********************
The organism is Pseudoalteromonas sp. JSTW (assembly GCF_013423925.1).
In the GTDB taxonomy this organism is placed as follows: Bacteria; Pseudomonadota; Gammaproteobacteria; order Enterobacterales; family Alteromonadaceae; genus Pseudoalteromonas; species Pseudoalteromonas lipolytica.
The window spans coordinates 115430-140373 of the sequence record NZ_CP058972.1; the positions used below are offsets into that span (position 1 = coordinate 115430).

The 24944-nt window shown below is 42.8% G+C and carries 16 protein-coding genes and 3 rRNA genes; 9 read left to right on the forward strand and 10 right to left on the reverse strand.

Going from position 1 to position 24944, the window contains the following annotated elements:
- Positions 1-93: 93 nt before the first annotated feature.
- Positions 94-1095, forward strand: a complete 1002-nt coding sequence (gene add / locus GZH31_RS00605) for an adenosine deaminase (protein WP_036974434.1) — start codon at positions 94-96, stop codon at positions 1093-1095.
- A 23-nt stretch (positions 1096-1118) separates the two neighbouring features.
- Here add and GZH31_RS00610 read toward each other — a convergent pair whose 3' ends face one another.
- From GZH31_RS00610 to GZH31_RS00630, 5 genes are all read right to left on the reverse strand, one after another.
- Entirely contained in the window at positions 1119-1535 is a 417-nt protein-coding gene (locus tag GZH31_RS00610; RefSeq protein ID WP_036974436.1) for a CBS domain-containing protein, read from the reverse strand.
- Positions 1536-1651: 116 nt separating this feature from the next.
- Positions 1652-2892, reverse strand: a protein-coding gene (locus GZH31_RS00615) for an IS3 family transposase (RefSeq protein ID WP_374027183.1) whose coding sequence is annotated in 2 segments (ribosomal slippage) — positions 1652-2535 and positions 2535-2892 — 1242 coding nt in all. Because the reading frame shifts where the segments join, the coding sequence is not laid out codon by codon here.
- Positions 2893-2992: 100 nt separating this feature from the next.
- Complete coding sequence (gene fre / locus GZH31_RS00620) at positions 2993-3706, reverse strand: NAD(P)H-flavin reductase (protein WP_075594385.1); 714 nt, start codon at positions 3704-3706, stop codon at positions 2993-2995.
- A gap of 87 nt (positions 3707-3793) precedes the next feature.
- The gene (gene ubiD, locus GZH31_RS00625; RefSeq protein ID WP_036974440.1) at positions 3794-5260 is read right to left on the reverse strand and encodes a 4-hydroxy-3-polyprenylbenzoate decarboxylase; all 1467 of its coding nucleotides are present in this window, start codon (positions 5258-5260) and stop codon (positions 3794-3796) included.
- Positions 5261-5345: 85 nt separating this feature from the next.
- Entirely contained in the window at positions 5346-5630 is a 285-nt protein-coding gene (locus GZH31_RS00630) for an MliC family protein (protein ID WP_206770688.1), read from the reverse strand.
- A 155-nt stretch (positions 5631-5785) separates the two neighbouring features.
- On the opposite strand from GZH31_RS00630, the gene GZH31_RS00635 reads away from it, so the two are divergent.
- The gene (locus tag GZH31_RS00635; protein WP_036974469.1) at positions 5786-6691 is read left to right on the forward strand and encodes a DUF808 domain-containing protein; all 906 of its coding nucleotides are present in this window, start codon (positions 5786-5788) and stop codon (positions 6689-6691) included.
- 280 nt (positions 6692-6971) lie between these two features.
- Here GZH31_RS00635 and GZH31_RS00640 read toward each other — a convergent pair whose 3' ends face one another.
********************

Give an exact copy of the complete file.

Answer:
The organism is Pseudoalteromonas sp. JSTW (assembly GCF_013423925.1).
In the GTDB taxonomy this organism is placed as follows: Bacteria; Pseudomonadota; Gammaproteobacteria; order Enterobacterales; family Alteromonadaceae; genus Pseudoalteromonas; species Pseudoalteromonas lipolytica.
The window spans coordinates 115430-140373 of the sequence record NZ_CP058972.1; the positions used below are offsets into that span (position 1 = coordinate 115430).

The 24944-nt window shown below is 42.8% G+C and carries 16 protein-coding genes and 3 rRNA genes; 9 read left to right on the forward strand and 10 right to left on the reverse strand.

Going from position 1 to position 24944, the window contains the following annotated elements:
- Positions 1-93: 93 nt before the first annotated feature.
- Positions 94-1095, forward strand: a complete 1002-nt coding sequence (gene add / locus GZH31_RS00605) for an adenosine deaminase (protein WP_036974434.1) — start codon at positions 94-96, stop codon at positions 1093-1095.
- A 23-nt stretch (positions 1096-1118) separates the two neighbouring features.
- Here add and GZH31_RS00610 read toward each other — a convergent pair whose 3' ends face one another.
- From GZH31_RS00610 to GZH31_RS00630, 5 genes are all read right to left on the reverse strand, one after another.
- Entirely contained in the window at positions 1119-1535 is a 417-nt protein-coding gene (locus tag GZH31_RS00610; RefSeq protein ID WP_036974436.1) for a CBS domain-containing protein, read from the reverse strand.
- Positions 1536-1651: 116 nt separating this feature from the next.
- Positions 1652-2892, reverse strand: a protein-coding gene (locus GZH31_RS00615) for an IS3 family transposase (RefSeq protein ID WP_374027183.1) whose coding sequence is annotated in 2 segments (ribosomal slippage) — positions 1652-2535 and positions 2535-2892 — 1242 coding nt in all. Because the reading frame shifts where the segments join, the coding sequence is not laid out codon by codon here.
- Positions 2893-2992: 100 nt separating this feature from the next.
- Complete coding sequence (gene fre / locus GZH31_RS00620) at positions 2993-3706, reverse strand: NAD(P)H-flavin reductase (protein WP_075594385.1); 714 nt, start codon at positions 3704-3706, stop codon at positions 2993-2995.
- A gap of 87 nt (positions 3707-3793) precedes the next feature.
- The gene (gene ubiD, locus GZH31_RS00625; RefSeq protein ID WP_036974440.1) at positions 3794-5260 is read right to left on the reverse strand and encodes a 4-hydroxy-3-polyprenylbenzoate decarboxylase; all 1467 of its coding nucleotides are present in this window, start codon (positions 5258-5260) and stop codon (positions 3794-3796) included.
- Positions 5261-5345: 85 nt separating this feature from the next.
- Entirely contained in the window at positions 5346-5630 is a 285-nt protein-coding gene (locus GZH31_RS00630) for an MliC family protein (protein ID WP_206770688.1), read from the reverse strand.
- A 155-nt stretch (positions 5631-5785) separates the two neighbouring features.
- On the opposite strand from GZH31_RS00630, the gene GZH31_RS00635 reads away from it, so the two are divergent.
- The gene (locus tag GZH31_RS00635; protein WP_036974469.1) at positions 5786-6691 is read left to right on the forward strand and encodes a DUF808 domain-containing protein; all 906 of its coding nucleotides are present in this window, start codon (positions 5786-5788) and stop codon (positions 6689-6691) included.
- 280 nt (positions 6692-6971) lie between these two features.
- Here GZH31_RS00635 and GZH31_RS00640 read toward each other — a convergent pair whose 3' ends face one another.